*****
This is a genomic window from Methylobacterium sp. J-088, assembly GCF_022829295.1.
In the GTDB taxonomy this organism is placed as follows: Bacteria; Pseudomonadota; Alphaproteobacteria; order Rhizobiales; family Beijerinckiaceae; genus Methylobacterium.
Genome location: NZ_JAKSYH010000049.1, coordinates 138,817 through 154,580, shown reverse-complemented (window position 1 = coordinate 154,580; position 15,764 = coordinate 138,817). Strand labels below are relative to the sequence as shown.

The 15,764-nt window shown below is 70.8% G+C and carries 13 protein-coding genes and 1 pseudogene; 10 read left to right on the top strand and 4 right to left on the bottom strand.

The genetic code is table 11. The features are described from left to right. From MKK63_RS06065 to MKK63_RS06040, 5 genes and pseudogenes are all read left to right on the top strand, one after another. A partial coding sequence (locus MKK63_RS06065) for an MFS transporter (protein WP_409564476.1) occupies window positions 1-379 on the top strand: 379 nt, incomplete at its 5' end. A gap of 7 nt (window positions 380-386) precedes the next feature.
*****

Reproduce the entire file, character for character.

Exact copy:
This is a genomic window from Methylobacterium sp. J-088, assembly GCF_022829295.1.
In the GTDB taxonomy this organism is placed as follows: Bacteria; Pseudomonadota; Alphaproteobacteria; order Rhizobiales; family Beijerinckiaceae; genus Methylobacterium.
Genome location: NZ_JAKSYH010000049.1, coordinates 138,817 through 154,580, shown reverse-complemented (window position 1 = coordinate 154,580; position 15,764 = coordinate 138,817). Strand labels below are relative to the sequence as shown.

The 15,764-nt window shown below is 70.8% G+C and carries 13 protein-coding genes and 1 pseudogene; 10 read left to right on the top strand and 4 right to left on the bottom strand.

The genetic code is table 11. The features are described from left to right. From MKK63_RS06065 to MKK63_RS06040, 5 genes and pseudogenes are all read left to right on the top strand, one after another. A partial coding sequence (locus MKK63_RS06065) for an MFS transporter (protein WP_409564476.1) occupies window positions 1-379 on the top strand: 379 nt, incomplete at its 5' end. A gap of 7 nt (window positions 380-386) precedes the next feature.